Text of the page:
They don't ask about it as much as you might think. Actually, it's been a long time since anyone asked it. I don't think it's really newsworthy if the gay guy from Ugly Betty is gay or not.

Except, of course, if he's playing a character "who left before he could be outed to become a fashion designer so influential he made the cover of Time in 1967" in a play about gays who stood up for themselves by coming out. 

Michael Urie in New Play About Formation of Mattachine Society


Michael Urie plays Rudi Gernriech and Thomas Jay Ryan plays Harry Hay in The Temperamentals, which begins previews on April 30 and a limited run on May 4 at the Barrow Group Studio Theatre in New York.

Broadway World writes: "'The Temperamentals' tells the story of two men - the communist Harry Hay and the young Viennese refugee and designer Rudi Gernreich, weaving together the personal and the political to tell a relatively unknown chapter in gay history. It explores the deepening love between two complex men, while they build the first gay rights organization in the United States pre Stonewall. This is the perilous, unpredictable world these men inhabit as their impossible dream of forming such an unheard of organization becomes a reality. They must navigate their relationship in new and surprising ways. "The Temperamentals" is an intimate portrayal of the men who created history and the epic struggles they overcame. The characters consist of the actual men who founded the Mattachine Society, as well as prominent figures of the time such as Frank Tavener of the House Un-American Committee and the director Vincente Minnelli."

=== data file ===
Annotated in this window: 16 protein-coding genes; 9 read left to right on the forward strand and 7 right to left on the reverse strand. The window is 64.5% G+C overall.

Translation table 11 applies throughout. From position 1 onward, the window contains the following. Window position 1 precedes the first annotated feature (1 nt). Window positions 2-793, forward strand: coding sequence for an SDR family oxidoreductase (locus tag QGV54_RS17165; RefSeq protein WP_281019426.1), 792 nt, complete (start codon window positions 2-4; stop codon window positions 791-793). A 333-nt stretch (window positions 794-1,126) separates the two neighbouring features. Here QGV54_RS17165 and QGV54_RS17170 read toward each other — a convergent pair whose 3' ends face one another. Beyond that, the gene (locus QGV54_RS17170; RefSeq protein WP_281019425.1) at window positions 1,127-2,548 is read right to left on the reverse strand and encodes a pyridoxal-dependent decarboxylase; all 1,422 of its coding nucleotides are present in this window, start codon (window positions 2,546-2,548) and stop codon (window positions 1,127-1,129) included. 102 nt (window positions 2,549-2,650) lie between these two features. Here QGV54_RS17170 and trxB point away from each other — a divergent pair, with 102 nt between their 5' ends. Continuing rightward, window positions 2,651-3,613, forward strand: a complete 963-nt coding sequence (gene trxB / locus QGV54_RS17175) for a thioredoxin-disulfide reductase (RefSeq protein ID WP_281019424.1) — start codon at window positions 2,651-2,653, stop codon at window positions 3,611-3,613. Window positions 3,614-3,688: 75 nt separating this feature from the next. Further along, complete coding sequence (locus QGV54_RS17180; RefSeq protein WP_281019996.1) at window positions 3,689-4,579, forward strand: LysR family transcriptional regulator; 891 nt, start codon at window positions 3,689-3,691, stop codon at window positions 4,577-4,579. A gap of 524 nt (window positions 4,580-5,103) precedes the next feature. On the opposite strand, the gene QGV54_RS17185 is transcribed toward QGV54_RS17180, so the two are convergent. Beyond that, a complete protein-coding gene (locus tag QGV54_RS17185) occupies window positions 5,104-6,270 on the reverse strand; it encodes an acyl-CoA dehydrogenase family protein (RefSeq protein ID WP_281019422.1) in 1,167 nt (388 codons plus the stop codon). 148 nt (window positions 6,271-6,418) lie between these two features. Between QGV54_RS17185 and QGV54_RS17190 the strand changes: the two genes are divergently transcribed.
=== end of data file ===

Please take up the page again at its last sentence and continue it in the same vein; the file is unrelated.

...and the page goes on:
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Michael Urie Offers His Sense of Style and Poise to Miss America


In a four-part special beginning on January 4, Ugly Betty's Michael Urie takes the helm of the run-up to the Miss America pageant in Miss America: Reality Check. Urie will attempt to teach the beauty queens to correct bad beauty habits and best represent themselves for the pageant, which airs on January 26.

Here are a couple clips from the show.


The series will air Fridays at 10PM (ET/PT) beginning January 4 on TLC.

Ugly Betty's Michael Urie Talks (Fictional) Boyfriends



AfterElton's Michael Jensen talks to Ugly Betty's Michael Urie about where he's gone with the "bitchy, gay assistant" character Marc he first read for when he auditioned for Ugly Betty. Recently, Marc got a love interest on the show who's pretty much his polar opposite aside from the fact that their two jobs (Cliff's a photographer) intersect in the fashion industry.

Says Urie: "Cliff is a very forgiving person and Marc is a very flaky guy. I think part of what intrigues Cliff about Marc is that he is such a shallow, self-centered person, but you see a glimmer of humanity and compassion when he meets Cliff. So I think that’s sort of the allure...they sort of look at each other like little projects. As you saw, Cliff is not the fashionable, sleek kind of a guy like Marc is, and Marc is not the sensitive, tender guy like Cliff is, so they sort of become each other’s pet projects a little bit."

In tonight's episode Cliff reportedly tries to kiss Marc but is rebuffed and offered the excuse: "You know the fashion world is very homophobic."

It's Time for Gay Love on Ugly Betty

A few spoilers from the upcoming episode after the jump...

Continue reading "It's Time for Gay Love on Ugly Betty" »